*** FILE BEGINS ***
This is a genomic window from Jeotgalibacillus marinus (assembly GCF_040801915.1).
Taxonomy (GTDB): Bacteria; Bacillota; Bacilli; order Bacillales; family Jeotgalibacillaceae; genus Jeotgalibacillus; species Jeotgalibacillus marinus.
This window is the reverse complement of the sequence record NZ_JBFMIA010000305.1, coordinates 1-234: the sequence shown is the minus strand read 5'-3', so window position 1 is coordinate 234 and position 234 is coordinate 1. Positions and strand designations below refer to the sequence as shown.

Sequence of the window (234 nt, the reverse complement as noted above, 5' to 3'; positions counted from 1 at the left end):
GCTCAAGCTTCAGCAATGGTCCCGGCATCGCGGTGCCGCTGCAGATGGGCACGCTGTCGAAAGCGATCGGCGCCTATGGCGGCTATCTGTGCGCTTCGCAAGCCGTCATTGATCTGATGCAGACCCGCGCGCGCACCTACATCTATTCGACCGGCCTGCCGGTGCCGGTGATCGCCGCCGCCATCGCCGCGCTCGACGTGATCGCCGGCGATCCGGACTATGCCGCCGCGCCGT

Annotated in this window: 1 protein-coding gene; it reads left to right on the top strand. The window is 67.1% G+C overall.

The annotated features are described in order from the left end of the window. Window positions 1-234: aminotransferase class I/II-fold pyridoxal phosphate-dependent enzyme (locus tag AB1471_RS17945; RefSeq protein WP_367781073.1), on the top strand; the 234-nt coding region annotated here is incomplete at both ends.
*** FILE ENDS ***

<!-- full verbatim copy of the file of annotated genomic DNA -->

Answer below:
This is a genomic window from Jeotgalibacillus marinus (assembly GCF_040801915.1).
Taxonomy (GTDB): Bacteria; Bacillota; Bacilli; order Bacillales; family Jeotgalibacillaceae; genus Jeotgalibacillus; species Jeotgalibacillus marinus.
This window is the reverse complement of the sequence record NZ_JBFMIA010000305.1, coordinates 1-234: the sequence shown is the minus strand read 5'-3', so window position 1 is coordinate 234 and position 234 is coordinate 1. Positions and strand designations below refer to the sequence as shown.

Sequence of the window (234 nt, the reverse complement as noted above, 5' to 3'; positions counted from 1 at the left end):
GCTCAAGCTTCAGCAATGGTCCCGGCATCGCGGTGCCGCTGCAGATGGGCACGCTGTCGAAAGCGATCGGCGCCTATGGCGGCTATCTGTGCGCTTCGCAAGCCGTCATTGATCTGATGCAGACCCGCGCGCGCACCTACATCTATTCGACCGGCCTGCCGGTGCCGGTGATCGCCGCCGCCATCGCCGCGCTCGACGTGATCGCCGGCGATCCGGACTATGCCGCCGCGCCGT

Annotated in this window: 1 protein-coding gene; it reads left to right on the top strand. The window is 67.1% G+C overall.

The annotated features are described in order from the left end of the window. Window positions 1-234: aminotransferase class I/II-fold pyridoxal phosphate-dependent enzyme (locus tag AB1471_RS17945; RefSeq protein WP_367781073.1), on the top strand; the 234-nt coding region annotated here is incomplete at both ends.